Adebayor is not Henry, and never will be. But it is not for nothing that, after his first prolonged exposure in the first team this season, Arsenal fans are already singing his name, to the tune of the Westminster Chimes, no less. Still coltishly leggy on the approach of his 23rd birthday, he has been compared to his boyhood idol, Nwankwo Kanu, but if in some ways he will always be less than Henry he is already a whole lot more than the Nigerian.
He is not as quick or as powerful, not yet anyway, as Chelsea's Didier Drogba but he has a quality that has never been demonstrated by Henry, even at his most sublime and fecund. Instinctively, he knows how to lead the line. He gives Arsenal an attacking shape up front they have lacked for several years and, with the progress of Cesc Fabregas and Denilson promising so much in the creative department, he looks the best bet for regular exploitation of a stream of chances.
He managed two goals at Bolton, along with a miss that dismayed to the point of disbelief those bold enough at the betting window to believe that Arsenal had the quality and enough regathered assurance to win in 90 minutes, and this was another indicator that he is the kind of forward capable of causing damage in almost any circumstances.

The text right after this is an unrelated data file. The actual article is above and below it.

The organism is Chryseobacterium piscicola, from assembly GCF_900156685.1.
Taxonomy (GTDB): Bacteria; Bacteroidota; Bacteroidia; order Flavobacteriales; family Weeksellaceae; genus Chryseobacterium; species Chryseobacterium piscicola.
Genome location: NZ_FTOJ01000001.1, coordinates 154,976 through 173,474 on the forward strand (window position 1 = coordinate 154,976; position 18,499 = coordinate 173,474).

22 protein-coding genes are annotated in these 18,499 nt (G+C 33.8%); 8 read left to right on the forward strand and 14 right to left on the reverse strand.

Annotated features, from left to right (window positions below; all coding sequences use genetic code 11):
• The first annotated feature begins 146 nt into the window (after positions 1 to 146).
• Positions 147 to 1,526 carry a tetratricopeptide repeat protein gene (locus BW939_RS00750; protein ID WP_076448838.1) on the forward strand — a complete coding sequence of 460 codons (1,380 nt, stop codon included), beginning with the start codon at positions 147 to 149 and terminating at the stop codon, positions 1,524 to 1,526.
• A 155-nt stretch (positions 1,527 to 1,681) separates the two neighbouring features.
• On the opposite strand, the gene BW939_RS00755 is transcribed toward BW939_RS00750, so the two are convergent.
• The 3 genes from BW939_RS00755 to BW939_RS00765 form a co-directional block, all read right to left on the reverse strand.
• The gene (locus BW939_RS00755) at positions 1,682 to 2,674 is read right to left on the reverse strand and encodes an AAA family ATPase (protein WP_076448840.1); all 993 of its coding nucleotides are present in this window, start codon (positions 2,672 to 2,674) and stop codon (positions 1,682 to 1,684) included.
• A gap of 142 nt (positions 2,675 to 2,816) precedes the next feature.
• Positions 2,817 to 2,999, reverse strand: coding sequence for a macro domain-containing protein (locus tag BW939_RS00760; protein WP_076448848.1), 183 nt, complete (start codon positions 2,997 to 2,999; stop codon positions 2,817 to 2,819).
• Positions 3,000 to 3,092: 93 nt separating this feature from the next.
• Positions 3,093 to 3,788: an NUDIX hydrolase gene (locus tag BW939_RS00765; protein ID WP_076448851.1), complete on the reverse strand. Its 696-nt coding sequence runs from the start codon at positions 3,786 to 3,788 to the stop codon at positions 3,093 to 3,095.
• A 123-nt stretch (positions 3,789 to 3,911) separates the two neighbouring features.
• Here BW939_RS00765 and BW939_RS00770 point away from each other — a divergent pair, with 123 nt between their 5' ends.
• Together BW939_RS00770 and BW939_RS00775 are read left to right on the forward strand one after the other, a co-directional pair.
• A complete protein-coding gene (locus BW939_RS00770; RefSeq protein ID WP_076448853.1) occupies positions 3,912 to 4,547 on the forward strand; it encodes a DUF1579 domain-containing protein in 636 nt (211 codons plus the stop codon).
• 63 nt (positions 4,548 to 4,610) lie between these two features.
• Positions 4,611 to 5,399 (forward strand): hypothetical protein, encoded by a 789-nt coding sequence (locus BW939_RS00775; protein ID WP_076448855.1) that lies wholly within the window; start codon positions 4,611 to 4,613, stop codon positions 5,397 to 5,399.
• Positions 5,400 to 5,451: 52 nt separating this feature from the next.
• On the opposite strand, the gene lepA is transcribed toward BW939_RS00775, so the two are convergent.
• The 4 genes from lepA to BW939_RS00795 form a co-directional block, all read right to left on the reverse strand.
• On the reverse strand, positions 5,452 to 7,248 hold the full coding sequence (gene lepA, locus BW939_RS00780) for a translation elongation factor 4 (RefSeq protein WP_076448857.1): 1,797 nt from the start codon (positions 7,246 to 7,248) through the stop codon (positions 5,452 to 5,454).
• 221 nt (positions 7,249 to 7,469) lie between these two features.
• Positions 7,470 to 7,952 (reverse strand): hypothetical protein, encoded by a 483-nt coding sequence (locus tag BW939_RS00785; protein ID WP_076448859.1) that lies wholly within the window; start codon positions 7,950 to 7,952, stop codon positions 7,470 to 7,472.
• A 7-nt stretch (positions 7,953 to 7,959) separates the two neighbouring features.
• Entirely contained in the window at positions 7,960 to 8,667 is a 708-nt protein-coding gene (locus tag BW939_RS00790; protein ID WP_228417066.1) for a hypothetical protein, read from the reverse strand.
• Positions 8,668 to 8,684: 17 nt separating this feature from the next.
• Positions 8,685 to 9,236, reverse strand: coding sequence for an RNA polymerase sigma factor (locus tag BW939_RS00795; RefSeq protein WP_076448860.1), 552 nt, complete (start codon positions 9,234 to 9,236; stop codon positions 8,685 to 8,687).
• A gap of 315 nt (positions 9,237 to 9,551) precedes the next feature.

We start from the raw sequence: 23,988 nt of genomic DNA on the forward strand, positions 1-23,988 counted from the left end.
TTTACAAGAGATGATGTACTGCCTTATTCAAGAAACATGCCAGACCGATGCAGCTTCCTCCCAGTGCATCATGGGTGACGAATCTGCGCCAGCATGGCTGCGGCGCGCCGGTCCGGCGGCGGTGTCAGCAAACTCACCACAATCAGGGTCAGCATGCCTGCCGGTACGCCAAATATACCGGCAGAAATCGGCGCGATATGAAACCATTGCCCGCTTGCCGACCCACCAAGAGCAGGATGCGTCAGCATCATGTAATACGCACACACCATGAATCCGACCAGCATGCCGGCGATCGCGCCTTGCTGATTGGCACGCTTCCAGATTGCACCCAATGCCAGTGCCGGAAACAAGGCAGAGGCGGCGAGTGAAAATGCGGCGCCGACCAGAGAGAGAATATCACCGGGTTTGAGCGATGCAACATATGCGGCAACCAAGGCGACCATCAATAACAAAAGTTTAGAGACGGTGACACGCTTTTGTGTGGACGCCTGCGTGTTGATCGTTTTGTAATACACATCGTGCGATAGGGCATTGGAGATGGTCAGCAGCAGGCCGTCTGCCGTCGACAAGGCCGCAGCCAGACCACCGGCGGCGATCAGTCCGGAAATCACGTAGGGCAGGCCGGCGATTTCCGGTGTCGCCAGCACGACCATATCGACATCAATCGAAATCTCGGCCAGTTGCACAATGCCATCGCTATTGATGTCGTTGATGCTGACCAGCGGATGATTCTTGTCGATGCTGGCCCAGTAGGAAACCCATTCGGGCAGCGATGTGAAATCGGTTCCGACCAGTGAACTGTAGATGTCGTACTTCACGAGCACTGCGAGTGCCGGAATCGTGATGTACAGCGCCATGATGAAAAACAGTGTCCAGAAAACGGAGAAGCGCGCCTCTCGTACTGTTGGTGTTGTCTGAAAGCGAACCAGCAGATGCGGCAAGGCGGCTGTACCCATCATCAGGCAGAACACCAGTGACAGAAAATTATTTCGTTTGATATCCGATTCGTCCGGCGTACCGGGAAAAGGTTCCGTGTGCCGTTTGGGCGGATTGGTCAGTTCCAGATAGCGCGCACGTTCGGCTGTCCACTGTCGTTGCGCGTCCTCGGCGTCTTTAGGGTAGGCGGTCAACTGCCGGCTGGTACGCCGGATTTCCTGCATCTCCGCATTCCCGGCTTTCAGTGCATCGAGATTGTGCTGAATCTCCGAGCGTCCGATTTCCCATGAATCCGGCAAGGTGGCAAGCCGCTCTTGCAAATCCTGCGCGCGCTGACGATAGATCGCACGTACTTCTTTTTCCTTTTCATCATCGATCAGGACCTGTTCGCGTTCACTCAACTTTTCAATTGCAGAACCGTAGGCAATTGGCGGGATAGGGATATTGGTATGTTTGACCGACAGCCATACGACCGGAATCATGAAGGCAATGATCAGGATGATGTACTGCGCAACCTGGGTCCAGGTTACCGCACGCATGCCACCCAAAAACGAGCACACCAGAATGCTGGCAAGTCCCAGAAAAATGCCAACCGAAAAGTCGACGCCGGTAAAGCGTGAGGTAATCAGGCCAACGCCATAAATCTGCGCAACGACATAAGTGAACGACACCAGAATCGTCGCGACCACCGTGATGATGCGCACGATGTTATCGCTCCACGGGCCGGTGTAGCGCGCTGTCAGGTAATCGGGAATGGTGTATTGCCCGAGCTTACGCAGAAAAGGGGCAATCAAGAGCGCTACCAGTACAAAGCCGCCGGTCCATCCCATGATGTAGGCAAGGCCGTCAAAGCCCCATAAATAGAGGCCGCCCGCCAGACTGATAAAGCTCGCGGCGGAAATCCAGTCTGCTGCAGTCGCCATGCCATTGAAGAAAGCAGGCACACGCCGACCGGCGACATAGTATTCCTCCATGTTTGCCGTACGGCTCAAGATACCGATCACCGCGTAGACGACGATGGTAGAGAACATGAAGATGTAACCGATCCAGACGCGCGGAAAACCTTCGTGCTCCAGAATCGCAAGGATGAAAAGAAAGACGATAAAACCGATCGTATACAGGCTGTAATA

Adebayor laid down his first significant marker on such dependability when he scored, quite brilliantly, the winning goal at Old Trafford last September and when Wenger was bold enough to order Henry into what was described as a month's complete rest before Christmas there is not much doubt that the man from Togo was the main reason why he felt so empowered.
Wenger was plainly thrilled by this week's win and there were no prizes for guessing why. Bolton's bullying tendency was not so much resisted as bypassed in a first half of thrilling touch and movement and though Sam Allardyce's team, predictably enough, dredged up some serious pressure towards the end, along with the trademarked long throw-ins, the reality was that they should have been long buried.